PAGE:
Company Posts Phony Job Listings, Makes False Promises Of Employment To Trick Thousands Of Consumers Into Paying For Expensive Training Courses; Schneiderman: Fraudulent And Deceptive Advertising Practices Are Illegal
(NEW YORK) – Attorney General Eric T. Schneiderman announced that he filed a lawsuit in Manhattan Supreme Court against a company and its owner for using phony job listings and false promises of employment to con consumers into paying for expensive security guard training courses. The New York City-based 1st Security Preparation & Placement, Inc. and its owner, Allen Haft, may have scammed more than 15,000 consumers since 2008.
The Attorney General’s office also secured a temporary restraining order freezing any assets the company or Haft may have and temporarily barring them from advertising job openings or selling security guard training courses.
“My office will not tolerate companies that break the law to take advantage of vulnerable, unemployed consumers,” Attorney General Schneiderman said. “Posting phony job listings during an economic crisis is a particularly cynical effort to prey on the hopes of struggling workers and families. We will seek the maximum penalties against 1st Security as well as restitution for defrauded consumers.”
The lawsuit, filed yesterday, seeks full restitution for consumers defrauded in the scheme since at least 2008. As many as 15,000 people, many of them New York City residents, signed up for classes. The suit also seeks injunctive relief prohibiting the company from continuing to operate this scam. The company faces penalties of up to $5,000 per customer defrauded.
After reviewing about 200 consumer complaints, the Attorney General’s Office conducted an undercover investigation of the company revealing that it has posted hundreds of fake security guard job listings on Craigslist and in newspapers, including amNewYork, the Daily News, the New York Post and Metro. The advertisements make it seem like the company is hiring employees at high hourly wages when in fact the company is selling its courses.
When consumers respond to the ads, 1st Security falsely promises them that they have been selected for a position. The company tells applicants that before they can start working, they must complete a series of security guard training courses, typically at a cost of $449 to $667.
1st Security holds classes at 250 West 40th Street that last approximately four days and issues students certificates for those classes.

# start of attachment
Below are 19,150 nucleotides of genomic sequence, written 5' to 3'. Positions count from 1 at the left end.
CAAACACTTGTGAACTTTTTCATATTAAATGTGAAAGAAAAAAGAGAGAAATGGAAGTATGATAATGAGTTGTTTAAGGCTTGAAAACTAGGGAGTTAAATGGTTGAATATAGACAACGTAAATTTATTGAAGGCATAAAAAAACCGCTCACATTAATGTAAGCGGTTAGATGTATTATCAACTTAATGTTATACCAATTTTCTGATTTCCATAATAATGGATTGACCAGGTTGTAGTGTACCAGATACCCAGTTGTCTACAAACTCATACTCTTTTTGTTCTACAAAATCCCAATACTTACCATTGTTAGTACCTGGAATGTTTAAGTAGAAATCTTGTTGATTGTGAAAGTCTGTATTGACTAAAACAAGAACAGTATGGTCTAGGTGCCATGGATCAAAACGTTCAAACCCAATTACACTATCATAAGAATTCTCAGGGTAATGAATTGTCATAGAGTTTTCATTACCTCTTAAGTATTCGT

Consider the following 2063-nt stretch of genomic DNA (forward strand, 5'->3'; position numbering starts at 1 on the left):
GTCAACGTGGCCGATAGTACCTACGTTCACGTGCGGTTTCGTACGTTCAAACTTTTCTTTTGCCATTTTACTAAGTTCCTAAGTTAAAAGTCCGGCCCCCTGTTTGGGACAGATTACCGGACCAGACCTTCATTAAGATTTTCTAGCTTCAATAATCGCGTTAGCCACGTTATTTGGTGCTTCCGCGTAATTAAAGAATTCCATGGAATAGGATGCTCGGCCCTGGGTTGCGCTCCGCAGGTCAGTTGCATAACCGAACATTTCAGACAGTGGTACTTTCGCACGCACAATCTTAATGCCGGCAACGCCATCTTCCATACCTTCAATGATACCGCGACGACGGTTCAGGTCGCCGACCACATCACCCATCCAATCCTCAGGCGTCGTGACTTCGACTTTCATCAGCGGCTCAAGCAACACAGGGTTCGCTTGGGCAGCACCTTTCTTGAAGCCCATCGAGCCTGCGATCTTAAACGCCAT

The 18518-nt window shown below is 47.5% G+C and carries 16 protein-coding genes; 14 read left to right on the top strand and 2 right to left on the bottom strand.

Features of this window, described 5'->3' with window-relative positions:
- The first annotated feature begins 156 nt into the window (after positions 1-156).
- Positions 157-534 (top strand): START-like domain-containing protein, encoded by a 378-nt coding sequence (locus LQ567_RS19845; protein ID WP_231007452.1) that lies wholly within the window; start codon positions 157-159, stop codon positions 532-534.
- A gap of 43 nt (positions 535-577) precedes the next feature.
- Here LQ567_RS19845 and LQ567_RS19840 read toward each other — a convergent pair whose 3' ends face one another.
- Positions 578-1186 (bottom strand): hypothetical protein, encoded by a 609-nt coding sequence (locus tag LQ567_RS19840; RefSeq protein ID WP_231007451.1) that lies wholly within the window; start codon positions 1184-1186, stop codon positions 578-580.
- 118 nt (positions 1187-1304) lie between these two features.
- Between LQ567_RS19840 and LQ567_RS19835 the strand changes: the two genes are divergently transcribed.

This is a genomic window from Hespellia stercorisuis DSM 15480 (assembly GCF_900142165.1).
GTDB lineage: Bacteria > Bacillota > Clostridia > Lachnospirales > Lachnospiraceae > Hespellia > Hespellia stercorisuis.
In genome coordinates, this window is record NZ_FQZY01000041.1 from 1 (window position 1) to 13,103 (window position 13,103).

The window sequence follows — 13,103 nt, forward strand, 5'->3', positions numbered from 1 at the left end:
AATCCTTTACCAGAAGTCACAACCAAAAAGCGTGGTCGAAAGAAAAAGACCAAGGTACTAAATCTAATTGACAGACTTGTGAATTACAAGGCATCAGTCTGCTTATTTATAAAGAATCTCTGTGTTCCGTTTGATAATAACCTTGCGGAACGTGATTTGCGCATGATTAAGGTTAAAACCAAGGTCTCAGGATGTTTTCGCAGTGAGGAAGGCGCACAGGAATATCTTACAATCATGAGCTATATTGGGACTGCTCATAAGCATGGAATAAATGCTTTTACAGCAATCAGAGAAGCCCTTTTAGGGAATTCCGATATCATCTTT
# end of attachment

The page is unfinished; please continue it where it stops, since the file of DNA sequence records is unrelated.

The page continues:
After consumers pay for and complete 1st Security’s training courses, they meet with 1st Security’s placement office and are given worthless “referrals” to security guard companies — instead of the promised jobs. When consumers follow up on the referrals, they are not hired for any position usually because the companies are either not hiring or not interested in hiring individuals with no experience. They find that the companies that they were referred to have no knowledge of 1st Security and are not expecting the consumer for an interview.
In addition to making false promises of employment, 1st Security also falsely represents that consumers must complete their entire package of courses to be eligible to work as a security guard. In fact, only one of the three courses in the series — the eight hour pre-assignment training course — is required to begin working as a security guard. In addition, 1st Security’s training courses are poor in quality, overpriced and do not comply with New York requirements for security guard training courses, including minimum hours of instruction and required topics.
If you were a victim of 1st Security’s scheme, please file a complaint with the OAG. Complaint forms are available at: http://www.ag.ny.gov/bureaus/consumer_frauds/filing_a_consumer_complaint.html.
Consumers seeking to work as a security guard should be wary of any security guard training school that poses as an employer of security guards or promises to place students in security guard positions. Consumers should read any contract with the security guard company carefully and, before signing any contract, check to see if the school is approved by the New York State Division of Criminal Justice Services. Consumers should also keep in mind that low-cost and even free security guard training courses may be available. For example, the State University of New York’s Manhattan Educational Opportunity Center offers free security guard training courses for individuals who meet certain income guidelines and many community colleges offer low-cost security guard training courses.
The case is being handled by Assistant Attorney General Benjamin Lee and Investigator Andres Rodriguez. It’s being supervised by the Bureau of Consumer Frauds and Protection’s Deputy Bureau Chief Laura J. Levine, Bureau Chief Jane M. Azia and Executive Deputy Attorney General for Economic Justice Karla G. Sanchez.